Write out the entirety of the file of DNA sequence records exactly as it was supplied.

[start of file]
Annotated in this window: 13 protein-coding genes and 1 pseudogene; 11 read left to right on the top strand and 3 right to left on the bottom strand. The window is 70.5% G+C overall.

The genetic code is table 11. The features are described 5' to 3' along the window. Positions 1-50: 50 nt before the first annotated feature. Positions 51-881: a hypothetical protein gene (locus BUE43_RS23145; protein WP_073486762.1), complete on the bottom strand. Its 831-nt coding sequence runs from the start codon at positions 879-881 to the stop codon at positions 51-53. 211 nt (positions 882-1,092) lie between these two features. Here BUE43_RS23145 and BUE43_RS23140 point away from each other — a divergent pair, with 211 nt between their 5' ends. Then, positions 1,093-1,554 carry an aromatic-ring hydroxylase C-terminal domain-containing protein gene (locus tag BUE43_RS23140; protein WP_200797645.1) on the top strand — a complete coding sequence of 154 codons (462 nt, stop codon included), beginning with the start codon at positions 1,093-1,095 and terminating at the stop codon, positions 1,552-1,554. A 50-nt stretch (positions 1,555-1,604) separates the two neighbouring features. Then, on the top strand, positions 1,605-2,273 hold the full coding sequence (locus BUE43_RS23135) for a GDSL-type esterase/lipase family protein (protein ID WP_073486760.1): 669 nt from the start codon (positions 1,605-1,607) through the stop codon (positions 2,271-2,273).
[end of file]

Annotated in this window: 13 protein-coding genes and 1 pseudogene; 11 read left to right on the top strand and 3 right to left on the bottom strand. The window is 70.5% G+C overall.

The genetic code is table 11. The features are described 5' to 3' along the window. Positions 1-50: 50 nt before the first annotated feature. Positions 51-881: a hypothetical protein gene (locus BUE43_RS23145; protein WP_073486762.1), complete on the bottom strand. Its 831-nt coding sequence runs from the start codon at positions 879-881 to the stop codon at positions 51-53. 211 nt (positions 882-1,092) lie between these two features. Here BUE43_RS23145 and BUE43_RS23140 point away from each other — a divergent pair, with 211 nt between their 5' ends. Then, positions 1,093-1,554 carry an aromatic-ring hydroxylase C-terminal domain-containing protein gene (locus tag BUE43_RS23140; protein WP_200797645.1) on the top strand — a complete coding sequence of 154 codons (462 nt, stop codon included), beginning with the start codon at positions 1,093-1,095 and terminating at the stop codon, positions 1,552-1,554. A 50-nt stretch (positions 1,555-1,604) separates the two neighbouring features. Then, on the top strand, positions 1,605-2,273 hold the full coding sequence (locus BUE43_RS23135) for a GDSL-type esterase/lipase family protein (protein ID WP_073486760.1): 669 nt from the start codon (positions 1,605-1,607) through the stop codon (positions 2,271-2,273).